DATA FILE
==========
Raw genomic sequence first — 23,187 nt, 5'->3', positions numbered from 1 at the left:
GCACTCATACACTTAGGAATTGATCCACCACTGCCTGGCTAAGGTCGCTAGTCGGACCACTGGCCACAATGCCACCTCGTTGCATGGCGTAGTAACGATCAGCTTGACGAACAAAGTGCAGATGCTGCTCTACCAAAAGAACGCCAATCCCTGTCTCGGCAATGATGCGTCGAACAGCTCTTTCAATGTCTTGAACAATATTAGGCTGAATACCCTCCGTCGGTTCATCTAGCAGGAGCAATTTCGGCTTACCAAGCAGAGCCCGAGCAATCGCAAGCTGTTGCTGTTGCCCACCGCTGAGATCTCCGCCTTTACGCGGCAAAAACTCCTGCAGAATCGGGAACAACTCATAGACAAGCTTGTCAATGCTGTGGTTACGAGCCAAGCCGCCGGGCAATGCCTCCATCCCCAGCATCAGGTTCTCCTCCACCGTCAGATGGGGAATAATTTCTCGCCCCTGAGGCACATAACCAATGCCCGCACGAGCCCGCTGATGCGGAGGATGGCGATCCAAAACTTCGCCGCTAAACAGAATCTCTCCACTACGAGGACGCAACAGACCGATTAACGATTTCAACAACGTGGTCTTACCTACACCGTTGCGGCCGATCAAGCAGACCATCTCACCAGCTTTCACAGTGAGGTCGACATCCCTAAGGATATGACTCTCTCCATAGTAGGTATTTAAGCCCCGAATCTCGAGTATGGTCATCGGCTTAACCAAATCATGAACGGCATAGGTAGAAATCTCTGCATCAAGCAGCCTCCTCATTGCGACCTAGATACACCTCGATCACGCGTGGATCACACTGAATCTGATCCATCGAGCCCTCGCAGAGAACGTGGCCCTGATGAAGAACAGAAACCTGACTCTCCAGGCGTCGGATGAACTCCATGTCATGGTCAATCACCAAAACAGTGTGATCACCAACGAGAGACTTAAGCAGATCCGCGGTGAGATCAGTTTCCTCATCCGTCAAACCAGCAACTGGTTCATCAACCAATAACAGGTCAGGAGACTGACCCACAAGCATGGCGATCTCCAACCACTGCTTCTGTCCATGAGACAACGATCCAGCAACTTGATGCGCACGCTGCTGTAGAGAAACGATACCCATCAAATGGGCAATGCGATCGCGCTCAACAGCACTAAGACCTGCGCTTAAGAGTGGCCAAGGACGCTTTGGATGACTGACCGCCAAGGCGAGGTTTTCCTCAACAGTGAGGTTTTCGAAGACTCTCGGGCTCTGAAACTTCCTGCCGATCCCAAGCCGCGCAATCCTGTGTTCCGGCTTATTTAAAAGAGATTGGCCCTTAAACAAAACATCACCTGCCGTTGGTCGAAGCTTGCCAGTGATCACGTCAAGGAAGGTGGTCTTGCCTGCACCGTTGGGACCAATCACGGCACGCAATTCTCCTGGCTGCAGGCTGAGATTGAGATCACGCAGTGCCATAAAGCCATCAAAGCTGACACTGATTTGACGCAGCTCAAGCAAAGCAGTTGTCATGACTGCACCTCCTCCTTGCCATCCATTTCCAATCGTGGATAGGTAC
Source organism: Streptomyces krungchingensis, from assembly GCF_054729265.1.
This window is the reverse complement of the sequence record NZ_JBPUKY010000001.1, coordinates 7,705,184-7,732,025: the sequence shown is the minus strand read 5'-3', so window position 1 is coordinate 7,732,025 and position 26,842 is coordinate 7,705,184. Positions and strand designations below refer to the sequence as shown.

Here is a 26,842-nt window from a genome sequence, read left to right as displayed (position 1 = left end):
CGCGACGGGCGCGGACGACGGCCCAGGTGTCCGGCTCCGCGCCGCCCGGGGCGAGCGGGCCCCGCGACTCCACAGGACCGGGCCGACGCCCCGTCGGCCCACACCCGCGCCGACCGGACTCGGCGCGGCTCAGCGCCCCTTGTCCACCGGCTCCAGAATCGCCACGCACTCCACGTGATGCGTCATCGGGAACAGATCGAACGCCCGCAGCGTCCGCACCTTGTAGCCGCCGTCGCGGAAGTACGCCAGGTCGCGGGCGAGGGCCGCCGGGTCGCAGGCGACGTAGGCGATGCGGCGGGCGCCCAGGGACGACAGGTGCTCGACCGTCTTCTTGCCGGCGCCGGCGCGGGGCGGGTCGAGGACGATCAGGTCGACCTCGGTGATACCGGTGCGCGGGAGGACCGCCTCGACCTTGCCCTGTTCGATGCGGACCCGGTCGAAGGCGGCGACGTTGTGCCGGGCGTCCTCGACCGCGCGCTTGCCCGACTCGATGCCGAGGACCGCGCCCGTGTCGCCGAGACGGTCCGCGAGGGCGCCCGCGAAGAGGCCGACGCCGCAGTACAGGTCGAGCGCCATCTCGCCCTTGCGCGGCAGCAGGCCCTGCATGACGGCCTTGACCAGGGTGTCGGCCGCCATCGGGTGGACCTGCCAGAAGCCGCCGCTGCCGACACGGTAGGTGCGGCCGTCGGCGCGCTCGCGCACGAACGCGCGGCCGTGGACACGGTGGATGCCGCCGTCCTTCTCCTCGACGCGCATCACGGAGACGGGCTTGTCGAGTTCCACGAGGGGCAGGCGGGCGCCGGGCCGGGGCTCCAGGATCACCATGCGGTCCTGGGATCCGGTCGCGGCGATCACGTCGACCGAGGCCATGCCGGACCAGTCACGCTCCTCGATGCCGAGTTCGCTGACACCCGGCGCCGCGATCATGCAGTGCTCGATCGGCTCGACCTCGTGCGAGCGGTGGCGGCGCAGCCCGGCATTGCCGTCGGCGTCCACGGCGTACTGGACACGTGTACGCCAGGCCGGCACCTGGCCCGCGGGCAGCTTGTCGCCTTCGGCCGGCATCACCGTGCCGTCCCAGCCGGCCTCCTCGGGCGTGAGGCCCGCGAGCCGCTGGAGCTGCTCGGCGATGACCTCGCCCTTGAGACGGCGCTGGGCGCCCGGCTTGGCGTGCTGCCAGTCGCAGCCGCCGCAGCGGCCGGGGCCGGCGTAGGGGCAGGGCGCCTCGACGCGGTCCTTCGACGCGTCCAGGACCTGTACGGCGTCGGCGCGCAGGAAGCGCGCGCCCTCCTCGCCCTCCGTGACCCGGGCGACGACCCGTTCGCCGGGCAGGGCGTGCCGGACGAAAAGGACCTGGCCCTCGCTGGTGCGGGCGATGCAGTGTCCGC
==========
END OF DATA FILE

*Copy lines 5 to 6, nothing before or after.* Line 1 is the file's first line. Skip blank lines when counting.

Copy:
Here is a 26,842-nt window from a genome sequence, read left to right as displayed (position 1 = left end):
CGCGACGGGCGCGGACGACGGCCCAGGTGTCCGGCTCCGCGCCGCCCGGGGCGAGCGGGCCCCGCGACTCCACAGGACCGGGCCGACGCCCCGTCGGCCCACACCCGCGCCGACCGGACTCGGCGCGGCTCAGCGCCCCTTGTCCACCGGCTCCAGAATCGCCACGCACTCCACGTGATGCGTCATCGGGAACAGATCGAACGCCCGCAGCGTCCGCACCTTGTAGCCGCCGTCGCGGAAGTACGCCAGGTCGCGGGCGAGGGCCGCCGGGTCGCAGGCGACGTAGGCGATGCGGCGGGCGCCCAGGGACGACAGGTGCTCGACCGTCTTCTTGCCGGCGCCGGCGCGGGGCGGGTCGAGGACGATCAGGTCGACCTCGGTGATACCGGTGCGCGGGAGGACCGCCTCGACCTTGCCCTGTTCGATGCGGACCCGGTCGAAGGCGGCGACGTTGTGCCGGGCGTCCTCGACCGCGCGCTTGCCCGACTCGATGCCGAGGACCGCGCCCGTGTCGCCGAGACGGTCCGCGAGGGCGCCCGCGAAGAGGCCGACGCCGCAGTACAGGTCGAGCGCCATCTCGCCCTTGCGCGGCAGCAGGCCCTGCATGACGGCCTTGACCAGGGTGTCGGCCGCCATCGGGTGGACCTGCCAGAAGCCGCCGCTGCCGACACGGTAGGTGCGGCCGTCGGCGCGCTCGCGCACGAACGCGCGGCCGTGGACACGGTGGATGCCGCCGTCCTTCTCCTCGACGCGCATCACGGAGACGGGCTTGTCGAGTTCCACGAGGGGCAGGCGGGCGCCGGGCCGGGGCTCCAGGATCACCATGCGGTCCTGGGATCCGGTCGCGGCGATCACGTCGACCGAGGCCATGCCGGACCAGTCACGCTCCTCGATGCCGAGTTCGCTGACACCCGGCGCCGCGATCATGCAGTGCTCGATCGGCTCGACCTCGTGCGAGCGGTGGCGGCGCAGCCCGGCATTGCCGTCGGCGTCCACGGCGTACTGGACACGTGTACGCCAGGCCGGCACCTGGCCCGCGGGCAGCTTGTCGCCTTCGGCCGGCATCACCGTGCCGTCCCAGCCGGCCTCCTCGGGCGTGAGGCCCGCGAGCCGCTGGAGCTGCTCGGCGATGACCTCGCCCTTGAGACGGCGCTGGGCGCCCGGCTTGGCGTGCTGCCAGTCGCAGCCGCCGCAGCGGCCGGGGCCGGCGTAGGGGCAGGGCGCCTCGACGCGGTCCTTCGACGCGTCCAGGACCTGTACGGCGTCGGCGCGCAGGAAGCGCGCGCCCTCCTCGCCCTCCGTGACCCGGGCGACGACCCGTTCGCCGGGCAGGGCGTGCCGGACGAAAAGGACCTGGCCCTCGCTGGTGCGGGCGATGCAGTGTCCGC